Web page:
Critical Analysis Of The Novel 'Tank Born'

1110 Words5 Pages
It is clear, after reading the novel Tank Born that there are many aspects involved in the story that relate closely to the ideas and terms we have discussed thus far. In this final response, I will be critically analyzing the novel, and will bring forth certain aspects of the novel that can be brought back to our class discussions about race, gender, class, and body politics. In particular, I would like to focus on Kayla, and the struggles she went through as a young woman who was oppressed by the society in which she lived.

First, the topic of race is one of the first things that comes into play in this novel. With dark coloured skin being oppressed as well as very light coloured skin, it is safe to say that the most desired skin colour
…show more content…
I found that throughout the first half of the book especially, males were often seen as being true-borns, rather than GENs. In the novel we learn about Kayla and Mishalla who are both young girls, and they are both GENs. The people that Kayla meets who are true-borns are, for the most part, men, or boys. I found this riveting because our course focuses particularly on the oppression and struggles of girls in different cultures, while the novel depicts very similar problems for young girls. Since Kayla is being raised and told that she is a non-human, she is the outsider, and she is the one who is oppressed, along with her friend Mishalla. In the novel, Kayla says ““I speak. I feel. I laugh and cry.” She broke off and looked away briefly. "Some things I want so badly I think I 'll die of it. I do worship the Infinite. But to be told everyday that I 'm not human…”” (Sandler 57). We can see here that Kayla feels trapped in a world where she is not even a human, compared to others around her. We also see that true-borns, like Devak, Kayla’s love interest are completely brainwashed into believing that GENs deserve what they got, and that they don’t mind being of such low rank. This mindset is a common one among humans on Loka, because they are simply conditioned that way, which is very similar to the real world in which we life. Eventually, Kayla helps Devak into realizing that the caste system is not fair, and that GENs do not like their rank, and are not happy like he has been told his whole life. GENs are given the mindset that if they are working, they are free, this part of the story really upset me because GENs are lead to believe that they are free and kept safe by working for status humans, like slaves. GENs must eventually get an assignment, where they are placed within the human sectors of Loka and are required to work for them. This is not freedom, and Kayla, as well as all of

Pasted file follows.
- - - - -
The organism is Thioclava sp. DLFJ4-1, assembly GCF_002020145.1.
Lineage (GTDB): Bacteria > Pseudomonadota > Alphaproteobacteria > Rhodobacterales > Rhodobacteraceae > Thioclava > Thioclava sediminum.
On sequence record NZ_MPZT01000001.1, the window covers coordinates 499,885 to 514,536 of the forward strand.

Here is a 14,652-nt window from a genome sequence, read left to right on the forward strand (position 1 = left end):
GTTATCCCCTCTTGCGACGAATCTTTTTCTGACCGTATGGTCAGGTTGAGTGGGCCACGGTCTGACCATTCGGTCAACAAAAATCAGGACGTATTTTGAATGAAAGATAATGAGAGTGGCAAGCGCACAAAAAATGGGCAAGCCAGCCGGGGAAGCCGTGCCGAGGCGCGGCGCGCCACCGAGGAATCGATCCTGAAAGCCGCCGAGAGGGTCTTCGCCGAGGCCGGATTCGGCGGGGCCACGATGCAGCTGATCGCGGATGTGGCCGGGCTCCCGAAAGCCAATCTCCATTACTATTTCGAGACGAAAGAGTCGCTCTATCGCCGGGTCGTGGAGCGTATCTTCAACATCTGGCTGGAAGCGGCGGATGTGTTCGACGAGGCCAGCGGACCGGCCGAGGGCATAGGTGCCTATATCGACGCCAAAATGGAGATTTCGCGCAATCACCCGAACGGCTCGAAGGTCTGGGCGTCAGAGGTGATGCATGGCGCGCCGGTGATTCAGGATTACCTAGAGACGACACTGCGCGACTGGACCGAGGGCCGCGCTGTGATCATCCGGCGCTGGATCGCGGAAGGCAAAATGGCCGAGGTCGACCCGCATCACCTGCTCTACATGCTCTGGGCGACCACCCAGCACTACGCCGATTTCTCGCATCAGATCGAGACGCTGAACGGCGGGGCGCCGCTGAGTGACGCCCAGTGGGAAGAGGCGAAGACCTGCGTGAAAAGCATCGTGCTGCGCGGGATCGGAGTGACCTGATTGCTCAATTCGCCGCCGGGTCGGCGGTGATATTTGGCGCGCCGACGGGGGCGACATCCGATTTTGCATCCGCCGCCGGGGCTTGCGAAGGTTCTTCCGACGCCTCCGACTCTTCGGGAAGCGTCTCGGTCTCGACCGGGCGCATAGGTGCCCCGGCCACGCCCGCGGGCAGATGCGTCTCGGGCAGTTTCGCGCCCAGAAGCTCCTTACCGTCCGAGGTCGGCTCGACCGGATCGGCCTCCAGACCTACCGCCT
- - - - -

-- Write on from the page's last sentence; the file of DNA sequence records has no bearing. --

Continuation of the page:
Open Document